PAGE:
SUMMARY: Swap space leak on Clustered E450's with Solaris 8

From: <>
Date: Tue Jan 06 2004 - 14:36:46 EST
Thank you to both Val Popa and Mr. Krenzischek for their help on this issue.  I've setup a script to grab the output of the swap -l command on regular intervals to determine if we are actually seeing "shrinkage" or not.
After I look at that data, I'll see if I need to go for some of the tools that Ryan speaks of.


Here is Val Popa's reply:

To see the actual swap the correct command is : swap -l. If this command shows 
swap=0 then and only then you have run out of swap, else, read below

If df -k shows that /tmp is getting full, does not mean that you're running
out of swap, rather /tmp is beeing accessed by someone/something else and 
perhaps a log or some sort of file gets created, which will cause df -k to show 
/tmp at 100% or something allong these toughts.
To verify do this:
cd /tmp
du -sk *
See the sizes and you have found where the bottleneck is.
Go there and trace it back to what caused it.



And the one from Mr. Krenzischek:

Check out memtool at

Also try running the BSD ps under /usr/ucb.  Pay particular attention to
the MEM and RSS columns.  The RSS size is the resident size defined for a
process in RAM.  You should make sure that these numbers are within
reasonable size.

The other item you might want to take a look at is what programs access
file systems mounted as type tmpfs.  It might not be a memory leak.  A
program that might be writing to /tmp might be unlinking a file without
first releasing a open read/write fd.

Have you considered running sar?  You can record events then play them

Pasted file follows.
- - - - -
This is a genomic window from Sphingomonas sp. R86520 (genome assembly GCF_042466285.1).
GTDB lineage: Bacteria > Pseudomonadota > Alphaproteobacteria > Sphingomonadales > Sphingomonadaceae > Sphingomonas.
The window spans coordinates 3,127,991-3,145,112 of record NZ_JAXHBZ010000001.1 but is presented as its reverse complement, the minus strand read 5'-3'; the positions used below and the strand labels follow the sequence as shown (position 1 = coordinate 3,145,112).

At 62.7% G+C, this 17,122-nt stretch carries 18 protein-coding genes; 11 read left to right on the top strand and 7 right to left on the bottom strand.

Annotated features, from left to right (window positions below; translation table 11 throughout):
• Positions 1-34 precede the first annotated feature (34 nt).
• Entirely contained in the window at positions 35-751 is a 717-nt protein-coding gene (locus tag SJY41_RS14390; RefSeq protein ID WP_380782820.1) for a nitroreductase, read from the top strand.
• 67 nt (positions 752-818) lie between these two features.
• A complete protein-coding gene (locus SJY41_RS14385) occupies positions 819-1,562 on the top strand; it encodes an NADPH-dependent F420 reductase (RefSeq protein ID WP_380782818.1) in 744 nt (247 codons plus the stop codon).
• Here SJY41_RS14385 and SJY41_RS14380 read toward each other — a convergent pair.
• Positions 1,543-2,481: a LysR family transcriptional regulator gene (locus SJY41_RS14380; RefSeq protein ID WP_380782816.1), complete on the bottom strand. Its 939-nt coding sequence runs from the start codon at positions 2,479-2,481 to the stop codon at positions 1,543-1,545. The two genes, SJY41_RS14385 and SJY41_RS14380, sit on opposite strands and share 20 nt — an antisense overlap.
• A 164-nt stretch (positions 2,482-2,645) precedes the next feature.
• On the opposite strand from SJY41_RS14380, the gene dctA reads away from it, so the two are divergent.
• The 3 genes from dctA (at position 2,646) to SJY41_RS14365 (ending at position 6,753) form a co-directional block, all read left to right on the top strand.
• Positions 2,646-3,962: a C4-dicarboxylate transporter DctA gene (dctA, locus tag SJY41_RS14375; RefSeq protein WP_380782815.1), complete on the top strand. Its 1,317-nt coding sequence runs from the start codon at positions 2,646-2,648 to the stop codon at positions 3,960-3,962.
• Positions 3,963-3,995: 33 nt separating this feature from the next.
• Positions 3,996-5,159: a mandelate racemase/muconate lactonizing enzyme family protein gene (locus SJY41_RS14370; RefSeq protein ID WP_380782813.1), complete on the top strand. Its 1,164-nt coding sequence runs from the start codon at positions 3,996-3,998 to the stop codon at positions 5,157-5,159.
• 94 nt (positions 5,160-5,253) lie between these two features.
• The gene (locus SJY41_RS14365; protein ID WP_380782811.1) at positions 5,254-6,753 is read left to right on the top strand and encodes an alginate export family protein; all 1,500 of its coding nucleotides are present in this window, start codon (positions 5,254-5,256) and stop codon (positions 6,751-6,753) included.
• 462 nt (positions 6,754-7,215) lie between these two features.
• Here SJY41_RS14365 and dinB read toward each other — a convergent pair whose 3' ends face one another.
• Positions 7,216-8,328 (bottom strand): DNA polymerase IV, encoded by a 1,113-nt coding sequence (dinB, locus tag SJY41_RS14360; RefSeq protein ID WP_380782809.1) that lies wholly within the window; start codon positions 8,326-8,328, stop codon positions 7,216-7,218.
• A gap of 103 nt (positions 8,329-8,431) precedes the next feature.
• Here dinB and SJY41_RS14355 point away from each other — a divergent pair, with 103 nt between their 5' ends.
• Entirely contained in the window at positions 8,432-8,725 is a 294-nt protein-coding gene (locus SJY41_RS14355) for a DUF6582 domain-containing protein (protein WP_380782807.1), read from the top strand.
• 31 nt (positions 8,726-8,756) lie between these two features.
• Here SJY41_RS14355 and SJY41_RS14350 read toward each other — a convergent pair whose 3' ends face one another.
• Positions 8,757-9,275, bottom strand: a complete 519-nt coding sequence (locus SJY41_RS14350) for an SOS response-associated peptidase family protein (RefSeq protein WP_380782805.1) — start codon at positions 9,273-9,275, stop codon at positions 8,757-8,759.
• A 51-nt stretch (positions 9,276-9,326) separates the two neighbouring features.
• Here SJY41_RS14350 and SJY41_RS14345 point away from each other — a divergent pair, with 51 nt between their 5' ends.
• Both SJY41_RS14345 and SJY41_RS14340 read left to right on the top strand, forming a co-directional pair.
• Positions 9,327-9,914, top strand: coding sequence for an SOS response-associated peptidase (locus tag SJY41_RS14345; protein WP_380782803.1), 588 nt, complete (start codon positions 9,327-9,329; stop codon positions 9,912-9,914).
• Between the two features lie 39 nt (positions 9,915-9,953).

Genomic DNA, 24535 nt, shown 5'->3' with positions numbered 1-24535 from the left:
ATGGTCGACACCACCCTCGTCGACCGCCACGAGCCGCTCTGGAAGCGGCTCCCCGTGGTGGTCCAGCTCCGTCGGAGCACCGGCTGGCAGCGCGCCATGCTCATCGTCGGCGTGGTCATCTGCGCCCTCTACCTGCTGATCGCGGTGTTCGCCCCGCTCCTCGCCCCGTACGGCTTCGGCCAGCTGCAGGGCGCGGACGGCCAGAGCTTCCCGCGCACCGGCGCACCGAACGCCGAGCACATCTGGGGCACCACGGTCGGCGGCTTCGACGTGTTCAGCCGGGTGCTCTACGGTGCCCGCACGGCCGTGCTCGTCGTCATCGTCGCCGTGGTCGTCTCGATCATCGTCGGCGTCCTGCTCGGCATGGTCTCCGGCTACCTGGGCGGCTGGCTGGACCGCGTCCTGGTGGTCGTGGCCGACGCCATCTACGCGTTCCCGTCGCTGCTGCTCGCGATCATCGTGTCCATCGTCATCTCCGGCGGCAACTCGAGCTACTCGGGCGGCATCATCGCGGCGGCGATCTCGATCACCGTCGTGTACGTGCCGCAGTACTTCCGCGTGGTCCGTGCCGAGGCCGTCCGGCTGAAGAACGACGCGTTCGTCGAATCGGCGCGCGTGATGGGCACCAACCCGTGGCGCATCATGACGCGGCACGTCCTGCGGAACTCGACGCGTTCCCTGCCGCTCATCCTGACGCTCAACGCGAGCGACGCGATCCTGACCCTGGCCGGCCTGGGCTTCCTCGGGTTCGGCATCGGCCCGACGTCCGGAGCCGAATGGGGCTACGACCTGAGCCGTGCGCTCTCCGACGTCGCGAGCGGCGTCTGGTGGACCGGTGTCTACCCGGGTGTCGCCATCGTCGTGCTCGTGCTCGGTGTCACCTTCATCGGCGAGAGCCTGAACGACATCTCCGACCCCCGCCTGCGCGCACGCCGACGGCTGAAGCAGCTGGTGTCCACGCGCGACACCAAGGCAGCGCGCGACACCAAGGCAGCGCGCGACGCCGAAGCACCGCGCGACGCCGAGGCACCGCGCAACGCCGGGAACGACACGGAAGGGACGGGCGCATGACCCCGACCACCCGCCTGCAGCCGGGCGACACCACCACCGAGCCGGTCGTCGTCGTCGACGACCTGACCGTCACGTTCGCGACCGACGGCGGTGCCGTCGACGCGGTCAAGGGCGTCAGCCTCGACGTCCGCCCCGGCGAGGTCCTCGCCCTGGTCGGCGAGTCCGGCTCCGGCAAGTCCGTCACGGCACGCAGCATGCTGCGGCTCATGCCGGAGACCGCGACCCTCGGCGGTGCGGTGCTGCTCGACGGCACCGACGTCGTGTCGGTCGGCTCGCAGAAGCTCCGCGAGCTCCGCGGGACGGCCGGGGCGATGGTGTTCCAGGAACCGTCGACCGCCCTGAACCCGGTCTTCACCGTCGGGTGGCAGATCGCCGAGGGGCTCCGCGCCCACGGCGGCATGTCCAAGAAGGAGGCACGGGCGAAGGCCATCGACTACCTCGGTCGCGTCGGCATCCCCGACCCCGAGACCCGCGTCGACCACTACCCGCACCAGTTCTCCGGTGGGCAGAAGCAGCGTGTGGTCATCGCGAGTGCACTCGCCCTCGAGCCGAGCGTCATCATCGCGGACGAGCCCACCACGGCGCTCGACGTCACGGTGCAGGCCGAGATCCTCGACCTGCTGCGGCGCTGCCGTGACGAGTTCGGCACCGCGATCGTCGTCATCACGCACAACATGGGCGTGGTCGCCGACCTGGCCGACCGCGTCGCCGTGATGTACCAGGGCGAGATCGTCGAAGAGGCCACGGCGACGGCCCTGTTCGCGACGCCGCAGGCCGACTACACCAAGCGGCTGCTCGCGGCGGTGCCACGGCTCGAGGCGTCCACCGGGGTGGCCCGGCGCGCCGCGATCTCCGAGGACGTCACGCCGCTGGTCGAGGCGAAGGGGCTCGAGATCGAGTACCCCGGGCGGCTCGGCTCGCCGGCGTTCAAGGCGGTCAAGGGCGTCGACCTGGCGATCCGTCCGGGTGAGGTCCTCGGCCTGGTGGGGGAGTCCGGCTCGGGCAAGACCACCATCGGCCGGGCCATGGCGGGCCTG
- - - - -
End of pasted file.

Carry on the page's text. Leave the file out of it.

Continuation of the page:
back in realtime to exactly diagnose the time (e.g. if a certain batch
process runs) for which the most swap pages are requested.  Eventually,
those pages should be returned after a process finishes up.

And of course, those pesky developers always have a tendency to forget
that they implemented a change.  Have you verified with your
development/applications group if anything has recently changed?  For
example, I manage certain boxes but the DBAs manage sybase/oracle.  They
can install a new version of ASE or Oracle RDBMS without my assistance.

Check your crontabs.  I have had instances where I wrote scripts to
monitor a process and it just kept on re-spawning itself.  Unfortunately,
it took a 6-8 of hours for it to be noticable so it was not apparent at
first that a small script was not properly exiting and releasing the
memory.  Over time, that does increase.

I hope this helps.  Good Luck.


Brian D. Smith

-----Original Message-----
From: Smith Brian D CONT CNIN 
Sent: Tuesday, January 06, 2004 1:35 PM
Subject: Swap space leak on Clustered E450's with Solaris 8

We have noticed the following problem on nearly every one of our Sun Cluster 2.2 clusters.
Each cluster is a three node cluster, with each node being an E450 running Solaris 8.  They have been running in this configuration for several years.
We have recently noticed that the swap space shrinks over time.  By this, I mean that when you do a 'df -k', the total space for swap gets smaller and smaller.  Eventhough Sun support doesn't believe us, we ARE NOT seeing a process USING all of the swap space, we are seeing the actual total amount
of swap space shrinking.
The swap space will eventually shrink to the point that no swapping or writing to /tmp can be done at all.
I've looked through every FAQ, manual and website that I can find on the subject, but find nothing on the shrinking swap space.  Thus far Sun support has been of no help.

I will summarize after I have received replies.


Brian D. Smith
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Received on Tue Jan 6 14:36:39 2004

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